Michael Jackson: Musician, Dancer, Inventor?
Michael Jackson: Musician, Dancer, Inventor?
BY JEFFREY DOLLINGER
At the height of the Renaissance, the lines between art and science,
engineering or architecture were blurred. Leonardo Da Vinci may be
the obvious example, but Raphael’s mathematical analysis of
perspective, and Michelangelo’s serious study of anatomy are other
prime examples. The Renaissance humanism of the era put equal
weight on the humanities and the sciences. The fact that Da Vinci and
his contemporaries were such prolific artists AND scientists were likely
not that extraordinary at the time.
And it shouldn't be today.
The flow of ideas between artists, scientists, architects and inventors
should be particularly relevant to those of us who support a deeper
integration between STEM and the arts. I have a unique perspective on this subject as I've moved between
the art and technology worlds for several decades in my career. I've
worked in the theater, in contemporary art museums, and at both the
Rock and Roll and National Inventors Halls of Fame. Now as the
Executive Director for Art in Action, a nonprofit that delivers art
education programs to elementary schools, I continue to operate
within the science and art realms as STEAM topics become more
On camera, it looks like an amazing feat of choreography, but it
prominent and relevant to education.
turned out to be done with the help of a secret invention that he
patented...a special shoe-floor locking system that he continued to
While I'm not a practicing artist or scientist, I have worked
use on tour.
passionately to share the stories of these highly creative individuals
because their stories never cease to inspire me. Then there’s Samuel Morse, known to most as the inventor of the
Telegraph. But decades earlier he was a modestly successful painter
Here are a few, starting with the King of Pop...and Patents.
with big goals. As Morse said, “My ambition is to be among those
who shall revive the splendor of the fifteenth century; to rival the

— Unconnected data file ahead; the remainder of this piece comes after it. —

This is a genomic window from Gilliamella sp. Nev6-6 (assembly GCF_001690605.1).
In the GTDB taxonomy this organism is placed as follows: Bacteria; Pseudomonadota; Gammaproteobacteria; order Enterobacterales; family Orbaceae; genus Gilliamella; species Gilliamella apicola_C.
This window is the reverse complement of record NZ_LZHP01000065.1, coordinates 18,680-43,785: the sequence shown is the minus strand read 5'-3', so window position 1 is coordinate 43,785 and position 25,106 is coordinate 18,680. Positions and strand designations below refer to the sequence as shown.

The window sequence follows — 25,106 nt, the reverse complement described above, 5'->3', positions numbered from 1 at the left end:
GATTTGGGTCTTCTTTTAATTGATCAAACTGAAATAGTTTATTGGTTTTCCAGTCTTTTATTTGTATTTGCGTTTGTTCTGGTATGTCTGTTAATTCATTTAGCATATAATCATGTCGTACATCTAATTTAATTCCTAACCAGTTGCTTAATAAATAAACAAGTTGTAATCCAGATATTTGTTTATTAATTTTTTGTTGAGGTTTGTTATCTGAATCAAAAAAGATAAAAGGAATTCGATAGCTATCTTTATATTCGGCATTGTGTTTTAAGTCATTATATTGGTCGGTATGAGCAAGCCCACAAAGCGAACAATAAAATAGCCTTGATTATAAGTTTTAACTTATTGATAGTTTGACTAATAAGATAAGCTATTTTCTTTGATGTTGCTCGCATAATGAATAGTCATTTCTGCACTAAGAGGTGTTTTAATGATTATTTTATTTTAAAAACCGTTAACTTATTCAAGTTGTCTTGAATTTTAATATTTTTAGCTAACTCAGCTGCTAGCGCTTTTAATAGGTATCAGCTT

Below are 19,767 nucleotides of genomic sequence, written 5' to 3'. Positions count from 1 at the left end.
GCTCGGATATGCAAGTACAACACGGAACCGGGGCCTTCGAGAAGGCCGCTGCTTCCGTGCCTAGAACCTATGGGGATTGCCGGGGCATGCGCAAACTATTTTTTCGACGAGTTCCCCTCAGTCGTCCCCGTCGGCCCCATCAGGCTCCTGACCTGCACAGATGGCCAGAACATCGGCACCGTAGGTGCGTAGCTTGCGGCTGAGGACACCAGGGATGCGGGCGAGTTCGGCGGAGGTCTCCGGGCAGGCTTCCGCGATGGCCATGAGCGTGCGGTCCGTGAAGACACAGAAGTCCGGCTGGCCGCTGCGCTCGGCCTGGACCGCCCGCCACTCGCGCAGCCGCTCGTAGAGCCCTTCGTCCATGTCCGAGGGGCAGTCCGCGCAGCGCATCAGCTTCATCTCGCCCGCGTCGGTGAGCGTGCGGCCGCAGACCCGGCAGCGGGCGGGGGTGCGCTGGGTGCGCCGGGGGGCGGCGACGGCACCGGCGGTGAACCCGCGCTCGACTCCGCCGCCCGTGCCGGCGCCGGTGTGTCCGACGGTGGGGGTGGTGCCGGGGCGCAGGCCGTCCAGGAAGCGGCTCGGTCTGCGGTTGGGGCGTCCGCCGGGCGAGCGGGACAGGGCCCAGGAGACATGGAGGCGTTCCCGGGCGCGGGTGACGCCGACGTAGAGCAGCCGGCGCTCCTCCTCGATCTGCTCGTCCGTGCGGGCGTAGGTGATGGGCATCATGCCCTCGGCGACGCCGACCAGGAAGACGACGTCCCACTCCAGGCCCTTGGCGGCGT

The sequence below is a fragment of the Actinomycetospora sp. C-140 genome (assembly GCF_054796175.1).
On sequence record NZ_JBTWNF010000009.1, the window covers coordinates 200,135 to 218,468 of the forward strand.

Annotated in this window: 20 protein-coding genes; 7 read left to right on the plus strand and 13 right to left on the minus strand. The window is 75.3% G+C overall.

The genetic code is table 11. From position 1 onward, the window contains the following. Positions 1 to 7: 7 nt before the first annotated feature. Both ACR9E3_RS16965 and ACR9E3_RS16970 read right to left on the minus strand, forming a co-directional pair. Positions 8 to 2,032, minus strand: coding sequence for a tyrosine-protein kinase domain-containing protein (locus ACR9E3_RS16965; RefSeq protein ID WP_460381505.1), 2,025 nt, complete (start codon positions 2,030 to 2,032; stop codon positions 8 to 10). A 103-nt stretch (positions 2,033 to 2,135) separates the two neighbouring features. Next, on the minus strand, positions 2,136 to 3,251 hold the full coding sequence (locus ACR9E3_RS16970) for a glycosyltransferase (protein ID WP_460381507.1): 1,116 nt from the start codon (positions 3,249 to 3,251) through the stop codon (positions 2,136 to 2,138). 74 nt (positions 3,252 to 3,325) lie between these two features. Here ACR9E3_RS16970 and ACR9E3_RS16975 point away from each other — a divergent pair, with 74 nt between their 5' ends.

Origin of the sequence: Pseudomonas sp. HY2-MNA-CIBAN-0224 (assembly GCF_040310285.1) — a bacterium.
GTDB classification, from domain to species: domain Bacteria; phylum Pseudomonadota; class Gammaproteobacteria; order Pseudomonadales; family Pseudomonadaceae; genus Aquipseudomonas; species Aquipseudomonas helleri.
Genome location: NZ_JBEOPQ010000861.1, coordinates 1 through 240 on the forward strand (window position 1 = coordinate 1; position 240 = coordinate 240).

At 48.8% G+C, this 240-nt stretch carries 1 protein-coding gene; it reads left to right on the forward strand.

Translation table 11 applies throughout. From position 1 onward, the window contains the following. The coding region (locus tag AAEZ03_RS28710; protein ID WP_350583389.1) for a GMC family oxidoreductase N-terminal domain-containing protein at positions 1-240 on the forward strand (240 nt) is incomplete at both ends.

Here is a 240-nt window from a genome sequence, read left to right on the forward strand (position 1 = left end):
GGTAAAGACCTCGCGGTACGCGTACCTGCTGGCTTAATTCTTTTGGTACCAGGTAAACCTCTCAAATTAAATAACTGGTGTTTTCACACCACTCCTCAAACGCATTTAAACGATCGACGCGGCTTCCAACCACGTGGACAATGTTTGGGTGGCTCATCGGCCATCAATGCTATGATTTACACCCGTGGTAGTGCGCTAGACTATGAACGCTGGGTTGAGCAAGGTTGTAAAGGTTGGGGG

genius of a Raphael, a Michelangelo or a Titian; my ambition is to be
enlisted in the constellation of genius now rising in this country; I
wish to shine, not by a light borrowed from them, but to strive to
shine the brightest.”
However, after his art didn’t receive the critical attention he thought
he deserved, he did something easier...he invented the telegraph.
Last, we have American artist Chris Burden, the son of an engineer
and biologist, who began his career as a performance artist. Later
he became fascinated by the built environment. In some of his
Michael Jackson was always a bit of a polymath. From his early days
current work, he creates immaculate, structurally sound bridge
in the Jackson Five, his mastery of the arts was already present.
models out of erector set parts. As he puts it, “I consider myself, an
Throughout his career, he was a prolific singer, songwriter, dancer,
amateur engineer and architect who uses those disciplines as
and actor, and one of the most celebrated entertainers in the world.
materials for my art.”
However even with all that fame, few of his fans knew that he was
also an inventor. Watch the “Smooth Criminal” video sometime and
I believe that stories like these can help us as we provide
see how he and his dancers lean way too far forward than gravity
encouragement to students who feel like they must choose a single
path too soon -- does it have to be science OR art? Engineering OR
Not only are the existing Art in Action lessons filled with integration
dance? Medicine OR theater? Why can’t it be both?
ideas with these subjects, but we are also developing new lessons
that are built from the ground up with STEAM at the core. These
In this age of hyper-focus on career readiness, we should keep in
include an exploration of Frank Lloyd Wright's Fallingwater, where
mind that STEAM can help develop something vital to our
the physics of cantilevers combine with the beauty of site specificity
future...and that is unleashed creativity. In a recent study published
and planar design, and a fascinating study of spirals in nature where
by Adobe, 85% of people said that creative thinking is critical for
students combine gardening, math and art curricula while unlocking
problem solving in their career. What I am encouraging is to find out
the codes of the Fibonacci sequence and the Golden Ratio. Once
how to break down barriers between disciplines to unleash the
students' eyes are open to the new ways of looking at the world that
creative potential in our students.
a study of art provides, their ability to bring that creative viewpoint to
In recent months, Art in Action staffers have presented visual arts
lessons at a number of conferences focusing on STEAM education.
other STEAM subjects really comes to life.
At Art in Action, I know only a small portion of the tens of thousands
of students that we inspire each year will go on to work as
professional artists. But I truly believe that the skills that students
learn in the arts will translate fluidly into other disciplines. I know we
can inspire a new generation of Renaissance kids.
Jeffrey Dollinger has over 20 years of non-profit
management experience including major cultural and
educational institutions like Invent Now and the Rock and
Roll Hall of Fame. He holds degrees in Art History and
Arts Administration. He joined Art in Action as its
Executive Director in 2012. Visit Art in Action by going to
our website: http://artinaction.org